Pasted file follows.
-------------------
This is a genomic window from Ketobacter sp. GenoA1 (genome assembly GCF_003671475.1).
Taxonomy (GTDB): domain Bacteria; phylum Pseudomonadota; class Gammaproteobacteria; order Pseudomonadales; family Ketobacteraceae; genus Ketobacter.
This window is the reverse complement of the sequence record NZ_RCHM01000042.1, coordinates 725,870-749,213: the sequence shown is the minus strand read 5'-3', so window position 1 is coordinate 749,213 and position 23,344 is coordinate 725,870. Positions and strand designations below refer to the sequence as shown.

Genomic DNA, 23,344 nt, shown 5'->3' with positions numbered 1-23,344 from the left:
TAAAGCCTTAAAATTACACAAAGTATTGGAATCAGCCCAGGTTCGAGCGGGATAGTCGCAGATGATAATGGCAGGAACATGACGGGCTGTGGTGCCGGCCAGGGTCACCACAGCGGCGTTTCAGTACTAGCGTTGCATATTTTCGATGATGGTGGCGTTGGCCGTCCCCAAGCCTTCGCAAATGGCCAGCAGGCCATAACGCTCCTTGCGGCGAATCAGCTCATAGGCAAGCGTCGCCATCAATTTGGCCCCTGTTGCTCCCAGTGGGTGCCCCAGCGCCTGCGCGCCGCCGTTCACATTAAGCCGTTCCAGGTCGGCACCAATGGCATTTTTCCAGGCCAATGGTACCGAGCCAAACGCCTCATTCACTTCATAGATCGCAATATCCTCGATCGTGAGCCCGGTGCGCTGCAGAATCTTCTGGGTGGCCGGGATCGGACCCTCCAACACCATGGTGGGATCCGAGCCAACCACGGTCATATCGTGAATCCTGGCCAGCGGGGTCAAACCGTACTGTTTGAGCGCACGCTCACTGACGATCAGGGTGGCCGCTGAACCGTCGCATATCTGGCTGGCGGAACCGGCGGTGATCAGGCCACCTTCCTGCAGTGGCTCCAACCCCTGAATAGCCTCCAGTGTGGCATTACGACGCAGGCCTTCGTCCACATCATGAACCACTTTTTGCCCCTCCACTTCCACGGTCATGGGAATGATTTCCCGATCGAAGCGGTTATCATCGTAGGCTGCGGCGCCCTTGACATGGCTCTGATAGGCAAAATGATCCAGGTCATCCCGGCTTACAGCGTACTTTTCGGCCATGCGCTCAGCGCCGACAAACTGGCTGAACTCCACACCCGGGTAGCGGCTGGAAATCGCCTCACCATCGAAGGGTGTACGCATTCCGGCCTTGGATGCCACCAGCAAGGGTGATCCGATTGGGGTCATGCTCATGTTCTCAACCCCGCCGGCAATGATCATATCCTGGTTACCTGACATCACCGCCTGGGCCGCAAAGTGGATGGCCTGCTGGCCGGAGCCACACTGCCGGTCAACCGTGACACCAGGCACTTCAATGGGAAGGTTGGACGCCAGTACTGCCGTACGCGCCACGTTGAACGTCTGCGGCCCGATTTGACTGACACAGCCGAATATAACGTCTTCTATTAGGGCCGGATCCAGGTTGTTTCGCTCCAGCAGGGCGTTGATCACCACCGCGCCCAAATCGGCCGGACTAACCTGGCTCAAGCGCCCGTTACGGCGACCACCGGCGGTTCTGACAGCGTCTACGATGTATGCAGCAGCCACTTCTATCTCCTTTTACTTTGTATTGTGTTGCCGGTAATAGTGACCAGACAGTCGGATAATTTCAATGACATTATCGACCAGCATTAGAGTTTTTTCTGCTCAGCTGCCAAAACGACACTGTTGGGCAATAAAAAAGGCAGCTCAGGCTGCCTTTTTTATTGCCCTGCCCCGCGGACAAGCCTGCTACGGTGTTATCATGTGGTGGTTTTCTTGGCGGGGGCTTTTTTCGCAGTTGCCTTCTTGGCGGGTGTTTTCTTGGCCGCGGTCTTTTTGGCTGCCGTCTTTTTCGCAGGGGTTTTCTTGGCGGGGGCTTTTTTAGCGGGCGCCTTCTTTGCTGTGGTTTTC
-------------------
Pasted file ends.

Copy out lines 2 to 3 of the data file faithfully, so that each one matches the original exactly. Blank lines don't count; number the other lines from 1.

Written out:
Taxonomy (GTDB): domain Bacteria; phylum Pseudomonadota; class Gammaproteobacteria; order Pseudomonadales; family Ketobacteraceae; genus Ketobacter.
This window is the reverse complement of the sequence record NZ_RCHM01000042.1, coordinates 725,870-749,213: the sequence shown is the minus strand read 5'-3', so window position 1 is coordinate 749,213 and position 23,344 is coordinate 725,870. Positions and strand designations below refer to the sequence as shown.